By adjusting these levers you can really impact the comfort and efficiency of how your house is heated and cooled.
     
  4. rharse

    rharse New Member

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    I truly believe that the quality is severly lacking. We are the second owners but the first people to live in the house (the original owner flipped it and never set foot in it and, man, did he make some good cash!). We moved in about 2 months after it was completed.

    I complained about similar issues plus others like:
    1. Carpet on and around stairs has not been tacked down properly and is coming up in several places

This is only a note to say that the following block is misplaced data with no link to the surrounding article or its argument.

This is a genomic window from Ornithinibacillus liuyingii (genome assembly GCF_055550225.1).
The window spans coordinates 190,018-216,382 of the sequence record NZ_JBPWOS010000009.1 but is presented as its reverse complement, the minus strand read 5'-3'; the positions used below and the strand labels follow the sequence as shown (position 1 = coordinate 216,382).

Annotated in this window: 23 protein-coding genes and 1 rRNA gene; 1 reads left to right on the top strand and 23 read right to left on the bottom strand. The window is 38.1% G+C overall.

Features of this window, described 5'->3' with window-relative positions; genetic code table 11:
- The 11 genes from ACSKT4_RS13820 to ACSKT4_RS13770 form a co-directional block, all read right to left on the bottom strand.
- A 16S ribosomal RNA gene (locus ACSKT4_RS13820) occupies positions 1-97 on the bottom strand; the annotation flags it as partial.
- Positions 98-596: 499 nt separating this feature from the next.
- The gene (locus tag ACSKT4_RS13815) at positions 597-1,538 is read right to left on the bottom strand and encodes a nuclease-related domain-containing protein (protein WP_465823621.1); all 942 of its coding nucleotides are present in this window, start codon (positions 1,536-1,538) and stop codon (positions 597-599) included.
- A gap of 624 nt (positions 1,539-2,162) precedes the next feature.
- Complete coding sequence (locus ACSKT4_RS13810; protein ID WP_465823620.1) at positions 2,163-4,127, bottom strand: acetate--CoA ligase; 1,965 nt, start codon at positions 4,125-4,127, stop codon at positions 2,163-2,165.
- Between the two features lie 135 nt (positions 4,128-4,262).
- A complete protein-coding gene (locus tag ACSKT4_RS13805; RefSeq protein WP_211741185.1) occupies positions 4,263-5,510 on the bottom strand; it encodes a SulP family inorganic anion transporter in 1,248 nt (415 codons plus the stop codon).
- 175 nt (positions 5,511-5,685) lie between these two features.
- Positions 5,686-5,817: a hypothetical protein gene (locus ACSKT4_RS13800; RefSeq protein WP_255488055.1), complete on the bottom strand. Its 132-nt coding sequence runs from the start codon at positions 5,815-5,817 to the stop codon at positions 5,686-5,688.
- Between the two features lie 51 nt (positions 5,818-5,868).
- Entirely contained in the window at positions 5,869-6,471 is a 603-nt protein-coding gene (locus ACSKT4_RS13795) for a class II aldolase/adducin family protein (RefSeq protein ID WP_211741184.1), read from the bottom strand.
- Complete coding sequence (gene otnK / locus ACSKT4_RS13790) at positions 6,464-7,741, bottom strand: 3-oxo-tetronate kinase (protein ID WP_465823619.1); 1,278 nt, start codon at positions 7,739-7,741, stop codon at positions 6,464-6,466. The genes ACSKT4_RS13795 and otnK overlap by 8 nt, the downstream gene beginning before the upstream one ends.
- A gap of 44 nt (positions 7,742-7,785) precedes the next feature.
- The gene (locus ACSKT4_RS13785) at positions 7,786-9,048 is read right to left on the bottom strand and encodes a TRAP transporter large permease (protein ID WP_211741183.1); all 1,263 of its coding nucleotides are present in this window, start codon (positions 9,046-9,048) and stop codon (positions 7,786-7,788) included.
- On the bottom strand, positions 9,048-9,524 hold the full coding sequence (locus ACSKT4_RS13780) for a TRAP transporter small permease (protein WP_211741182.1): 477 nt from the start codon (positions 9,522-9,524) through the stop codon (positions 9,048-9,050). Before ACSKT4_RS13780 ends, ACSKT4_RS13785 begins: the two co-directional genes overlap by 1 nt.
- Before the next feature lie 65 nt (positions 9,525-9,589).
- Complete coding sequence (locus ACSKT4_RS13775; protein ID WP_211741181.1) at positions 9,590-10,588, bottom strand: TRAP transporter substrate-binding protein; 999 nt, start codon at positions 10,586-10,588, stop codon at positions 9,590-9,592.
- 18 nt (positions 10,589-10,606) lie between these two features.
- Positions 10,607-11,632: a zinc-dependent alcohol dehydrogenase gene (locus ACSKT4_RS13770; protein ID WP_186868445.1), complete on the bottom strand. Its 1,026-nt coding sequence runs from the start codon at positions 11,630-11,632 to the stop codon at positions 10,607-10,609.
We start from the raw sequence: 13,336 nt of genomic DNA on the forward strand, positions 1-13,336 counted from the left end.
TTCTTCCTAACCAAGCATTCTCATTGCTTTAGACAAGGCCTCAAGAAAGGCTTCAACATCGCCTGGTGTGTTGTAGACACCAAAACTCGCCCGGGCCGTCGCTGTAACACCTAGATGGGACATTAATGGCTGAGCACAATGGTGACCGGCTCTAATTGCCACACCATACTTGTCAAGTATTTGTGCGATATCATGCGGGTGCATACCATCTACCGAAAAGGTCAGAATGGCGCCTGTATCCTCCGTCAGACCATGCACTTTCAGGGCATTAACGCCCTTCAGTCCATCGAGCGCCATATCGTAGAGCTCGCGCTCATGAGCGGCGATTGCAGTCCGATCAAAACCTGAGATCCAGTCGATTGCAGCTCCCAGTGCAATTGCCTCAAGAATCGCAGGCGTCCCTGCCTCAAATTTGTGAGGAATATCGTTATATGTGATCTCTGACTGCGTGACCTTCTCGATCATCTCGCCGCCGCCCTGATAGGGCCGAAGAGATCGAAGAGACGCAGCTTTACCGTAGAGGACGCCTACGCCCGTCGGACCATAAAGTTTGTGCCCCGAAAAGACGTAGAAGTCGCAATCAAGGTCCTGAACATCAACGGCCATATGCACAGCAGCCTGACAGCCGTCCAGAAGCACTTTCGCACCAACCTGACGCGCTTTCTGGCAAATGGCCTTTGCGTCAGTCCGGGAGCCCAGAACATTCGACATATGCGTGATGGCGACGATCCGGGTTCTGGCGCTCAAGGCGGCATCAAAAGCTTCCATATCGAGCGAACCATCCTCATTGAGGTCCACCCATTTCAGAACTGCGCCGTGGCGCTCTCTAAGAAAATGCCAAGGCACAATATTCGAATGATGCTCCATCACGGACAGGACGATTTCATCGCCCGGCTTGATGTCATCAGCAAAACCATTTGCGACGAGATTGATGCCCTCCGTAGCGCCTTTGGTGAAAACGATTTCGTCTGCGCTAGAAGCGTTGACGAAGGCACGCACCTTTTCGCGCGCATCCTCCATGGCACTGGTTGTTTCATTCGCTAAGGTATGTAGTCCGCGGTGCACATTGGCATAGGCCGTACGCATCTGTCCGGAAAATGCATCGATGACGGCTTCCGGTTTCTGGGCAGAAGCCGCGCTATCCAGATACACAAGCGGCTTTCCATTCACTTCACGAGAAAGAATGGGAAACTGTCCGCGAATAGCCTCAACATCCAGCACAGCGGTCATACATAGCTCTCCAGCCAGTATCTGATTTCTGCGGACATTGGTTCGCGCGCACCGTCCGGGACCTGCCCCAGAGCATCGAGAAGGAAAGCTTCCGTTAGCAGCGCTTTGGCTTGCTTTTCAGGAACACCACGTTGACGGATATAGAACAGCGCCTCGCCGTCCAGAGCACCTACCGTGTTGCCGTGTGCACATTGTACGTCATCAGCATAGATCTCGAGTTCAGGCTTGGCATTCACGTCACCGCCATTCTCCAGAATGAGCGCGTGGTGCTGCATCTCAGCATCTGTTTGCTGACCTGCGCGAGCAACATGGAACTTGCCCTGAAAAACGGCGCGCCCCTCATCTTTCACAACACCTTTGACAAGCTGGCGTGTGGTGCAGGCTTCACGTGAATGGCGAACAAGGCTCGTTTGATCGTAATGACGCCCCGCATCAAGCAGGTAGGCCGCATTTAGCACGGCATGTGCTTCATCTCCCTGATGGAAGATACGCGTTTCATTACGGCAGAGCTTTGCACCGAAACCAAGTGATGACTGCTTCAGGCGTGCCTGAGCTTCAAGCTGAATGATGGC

2. Racks in closets were attached without a stud finder. It appears that the installer used a nail (and left many nail holes) to find the stud.
    3. Sod is poorly laid down
    4. Drywall nail pops

    Van Meter told me I have no rights even though you don't get the book telling you that until after you move in. I did get a visit at the 11 month point but only to look at some potential structural issues such as water coming into the house around some windows. They supposedly did some caulking but I was not here when the did it (I'm skeptical to say the least).

    Now I've noticed that in two bedroom, the floorboards are separating such that one can feel the joint where the two pieces of plywood meet. Obviously, they missed nailing the plywood into the floor joists (similar to my note above also).